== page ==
Featured Research

from universities, journals, and other organizations

Astronomers Find First Complete Galactic Gravitational Lens, Predicted By Relativity Theory

Date:
April 2, 1998
Source:
University Of Manchester
Summary:
A team of British astronomers using the UK's MERLIN radio array and the Hubble Space Telescope have found an ``Einstein Ring'' - a gravitational effect predicted by Albert Einstein over 60 years ago as a consequence of his General Theory of Relativity. The Hubble picture is a beautiful demonstration of Einstein's ideas since, for the first time, it shows a complete ring surrounding the galaxy that created it.

Related Articles


A team of British astronomers using the UK's MERLIN radio array and the Hubble Space Telescope have found an ``Einstein Ring'' - a gravitational effect predicted by Albert Einstein over 60 years ago as a consequence of his General Theory of Relativity. The Hubble picture is a beautiful demonstration of Einstein's ideas since, for the first time, it shows a complete ring surrounding the galaxy that created it.

The effect is a cosmic mirage caused by the gravity of a massive galaxy bending the light from an object behind it and acting as a ``gravitational lens''. On the rare occasions when the distant object, the lens galaxy and the telescope are exactly aligned an ``Einstein ring'' is created.

Dr. Ian Browne of the University of Manchester admits ``At first sight it looks artificial and we thought it was some sort of defect in the image but then we realised we were actually looking at a perfect Einstein ring!''.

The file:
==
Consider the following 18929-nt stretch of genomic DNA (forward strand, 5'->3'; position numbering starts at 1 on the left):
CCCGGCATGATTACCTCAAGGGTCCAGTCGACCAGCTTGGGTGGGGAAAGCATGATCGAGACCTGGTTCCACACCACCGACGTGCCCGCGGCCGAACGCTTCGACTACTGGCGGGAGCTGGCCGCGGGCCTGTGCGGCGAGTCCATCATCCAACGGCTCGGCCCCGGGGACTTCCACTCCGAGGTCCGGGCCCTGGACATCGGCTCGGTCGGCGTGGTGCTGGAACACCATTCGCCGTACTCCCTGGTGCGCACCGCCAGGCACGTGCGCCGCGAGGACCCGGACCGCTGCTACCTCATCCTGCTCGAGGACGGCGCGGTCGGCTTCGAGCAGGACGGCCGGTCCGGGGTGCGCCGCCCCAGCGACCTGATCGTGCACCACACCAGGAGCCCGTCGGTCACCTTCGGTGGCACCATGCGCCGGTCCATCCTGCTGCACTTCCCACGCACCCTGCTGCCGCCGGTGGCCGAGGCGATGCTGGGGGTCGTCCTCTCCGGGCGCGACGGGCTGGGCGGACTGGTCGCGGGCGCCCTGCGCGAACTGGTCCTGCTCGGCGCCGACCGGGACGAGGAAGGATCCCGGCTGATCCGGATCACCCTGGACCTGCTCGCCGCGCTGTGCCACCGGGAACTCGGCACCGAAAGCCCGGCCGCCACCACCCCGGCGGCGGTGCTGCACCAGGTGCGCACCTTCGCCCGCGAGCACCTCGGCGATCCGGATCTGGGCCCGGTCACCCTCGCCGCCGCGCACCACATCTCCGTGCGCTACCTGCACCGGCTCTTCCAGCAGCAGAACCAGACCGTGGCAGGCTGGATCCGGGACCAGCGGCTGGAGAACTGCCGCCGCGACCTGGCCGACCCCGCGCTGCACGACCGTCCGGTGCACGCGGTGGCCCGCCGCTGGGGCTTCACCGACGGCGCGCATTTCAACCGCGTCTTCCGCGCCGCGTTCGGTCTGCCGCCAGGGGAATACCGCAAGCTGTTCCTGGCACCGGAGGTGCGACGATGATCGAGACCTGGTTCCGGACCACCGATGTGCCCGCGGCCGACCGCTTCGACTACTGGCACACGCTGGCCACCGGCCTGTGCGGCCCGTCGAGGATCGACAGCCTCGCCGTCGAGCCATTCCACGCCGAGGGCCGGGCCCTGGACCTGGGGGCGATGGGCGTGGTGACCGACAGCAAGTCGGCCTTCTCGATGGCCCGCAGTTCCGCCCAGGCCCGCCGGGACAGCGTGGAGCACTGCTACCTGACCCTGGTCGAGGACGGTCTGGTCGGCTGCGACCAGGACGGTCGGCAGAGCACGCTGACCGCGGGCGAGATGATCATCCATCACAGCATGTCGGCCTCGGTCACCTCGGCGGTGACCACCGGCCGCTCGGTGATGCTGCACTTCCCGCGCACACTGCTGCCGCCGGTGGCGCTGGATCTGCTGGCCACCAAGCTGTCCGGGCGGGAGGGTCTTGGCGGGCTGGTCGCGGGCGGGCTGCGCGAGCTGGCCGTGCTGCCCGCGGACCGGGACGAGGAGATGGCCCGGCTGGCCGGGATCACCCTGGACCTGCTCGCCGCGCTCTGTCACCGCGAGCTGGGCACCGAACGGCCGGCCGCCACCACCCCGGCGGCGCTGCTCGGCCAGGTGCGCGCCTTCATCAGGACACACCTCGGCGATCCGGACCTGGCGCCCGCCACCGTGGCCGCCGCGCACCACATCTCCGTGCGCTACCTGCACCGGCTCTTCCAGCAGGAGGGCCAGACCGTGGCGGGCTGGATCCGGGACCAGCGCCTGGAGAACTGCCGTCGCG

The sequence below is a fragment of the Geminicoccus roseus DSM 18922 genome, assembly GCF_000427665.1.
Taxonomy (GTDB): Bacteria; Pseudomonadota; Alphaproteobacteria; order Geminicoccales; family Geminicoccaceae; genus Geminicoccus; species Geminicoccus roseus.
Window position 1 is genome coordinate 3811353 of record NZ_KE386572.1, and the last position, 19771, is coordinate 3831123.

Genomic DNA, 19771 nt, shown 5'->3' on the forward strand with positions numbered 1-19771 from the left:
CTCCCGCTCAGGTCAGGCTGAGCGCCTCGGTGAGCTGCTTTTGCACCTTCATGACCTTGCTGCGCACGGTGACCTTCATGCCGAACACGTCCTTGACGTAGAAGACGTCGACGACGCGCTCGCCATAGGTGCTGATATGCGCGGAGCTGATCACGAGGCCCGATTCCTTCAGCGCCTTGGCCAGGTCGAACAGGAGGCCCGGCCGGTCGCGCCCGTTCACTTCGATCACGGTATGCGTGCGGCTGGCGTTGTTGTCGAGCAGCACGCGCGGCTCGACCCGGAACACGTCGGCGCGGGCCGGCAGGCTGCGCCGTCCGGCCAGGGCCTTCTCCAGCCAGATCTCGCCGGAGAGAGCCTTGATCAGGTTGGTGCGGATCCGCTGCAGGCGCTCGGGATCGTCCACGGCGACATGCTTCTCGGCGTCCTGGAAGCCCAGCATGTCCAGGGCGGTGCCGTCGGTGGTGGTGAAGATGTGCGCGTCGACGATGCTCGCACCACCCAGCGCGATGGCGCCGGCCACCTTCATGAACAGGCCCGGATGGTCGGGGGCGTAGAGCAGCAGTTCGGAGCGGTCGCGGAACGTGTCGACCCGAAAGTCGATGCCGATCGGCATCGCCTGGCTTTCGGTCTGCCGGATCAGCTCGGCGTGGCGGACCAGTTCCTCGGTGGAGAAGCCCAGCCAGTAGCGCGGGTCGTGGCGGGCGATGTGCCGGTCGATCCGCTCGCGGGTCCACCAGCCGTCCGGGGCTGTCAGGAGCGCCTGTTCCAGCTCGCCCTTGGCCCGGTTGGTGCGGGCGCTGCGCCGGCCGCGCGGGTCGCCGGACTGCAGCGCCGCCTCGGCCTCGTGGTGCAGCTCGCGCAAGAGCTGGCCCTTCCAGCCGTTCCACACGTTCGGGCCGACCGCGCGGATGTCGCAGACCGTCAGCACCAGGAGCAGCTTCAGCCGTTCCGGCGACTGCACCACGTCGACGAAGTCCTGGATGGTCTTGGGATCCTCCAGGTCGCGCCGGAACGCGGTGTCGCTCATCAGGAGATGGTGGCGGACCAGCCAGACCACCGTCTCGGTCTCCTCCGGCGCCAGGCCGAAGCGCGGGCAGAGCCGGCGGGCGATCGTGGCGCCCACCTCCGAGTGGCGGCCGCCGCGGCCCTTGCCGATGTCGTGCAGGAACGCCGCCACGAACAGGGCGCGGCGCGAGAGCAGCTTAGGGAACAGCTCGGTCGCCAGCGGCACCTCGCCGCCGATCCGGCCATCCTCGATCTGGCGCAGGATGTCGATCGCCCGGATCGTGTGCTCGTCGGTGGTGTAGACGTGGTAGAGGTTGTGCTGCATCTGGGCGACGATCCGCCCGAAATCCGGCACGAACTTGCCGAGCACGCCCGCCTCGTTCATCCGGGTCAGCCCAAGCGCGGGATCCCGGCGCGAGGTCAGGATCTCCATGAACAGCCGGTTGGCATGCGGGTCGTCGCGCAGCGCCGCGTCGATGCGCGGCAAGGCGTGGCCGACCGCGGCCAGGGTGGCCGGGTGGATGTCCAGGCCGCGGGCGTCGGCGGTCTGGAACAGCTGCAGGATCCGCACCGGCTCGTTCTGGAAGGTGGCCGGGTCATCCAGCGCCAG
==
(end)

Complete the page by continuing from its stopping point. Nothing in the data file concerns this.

Commenting later on the pictures Bristol University astronomer Professor Mark Birkinshaw said ``MERLIN and the Hubble have scored a bulls-eye!''.

The size of the ring on the sky is tiny - roughly a second of arc or about the size of a penny viewed from a distance of over two miles - even though the lens consists of an entire galaxy. The blurring effect of the atmosphere makes such fine detail hard for astronomers to spot using optical telescopes on the Earth.

The British team found it by using the 135 mile-wide MERLIN radio telescope to image distant radio sources. MERLIN is a network of six radio telescopes spread out across England and operated as a national facility by the University of Manchester's Jodrell Bank observatory. MERLIN's resolution is the same as that of the Hubble Space Telescope but at a completely different wavelength - the two make perfect astronomical partners. The Hubble, orbiting above the atmosphere, took a detailed picture of the object and this revealed the spectacular bulls-eye. This is only one of over 20 galaxy lenses now known.

In an ironic twist, counting the number of gravitational lenses in the sky, including the rare Einstein rings, is the best way of seeing whether Einstein really made his ``greatest blunder''. When he applied his General Theory of Relativity to the Universe as it was known 80 years ago, Einstein had to invent a repulsive force which overcomes gravity at very large distances. This new force was soon dismissed by other astronomers but many modern cosmologists now think that Einstein may have been right first time - the lens searches will soon tell us where the truth lies.

Editor's note: The original news release, with related links and images, can be found at http://www.jb.man.ac.uk/merlin/press/PR9801/press.html


Story Source:

The above story is based on materials provided by University Of Manchester. Note: Materials may be edited for content and length.


Cite This Page: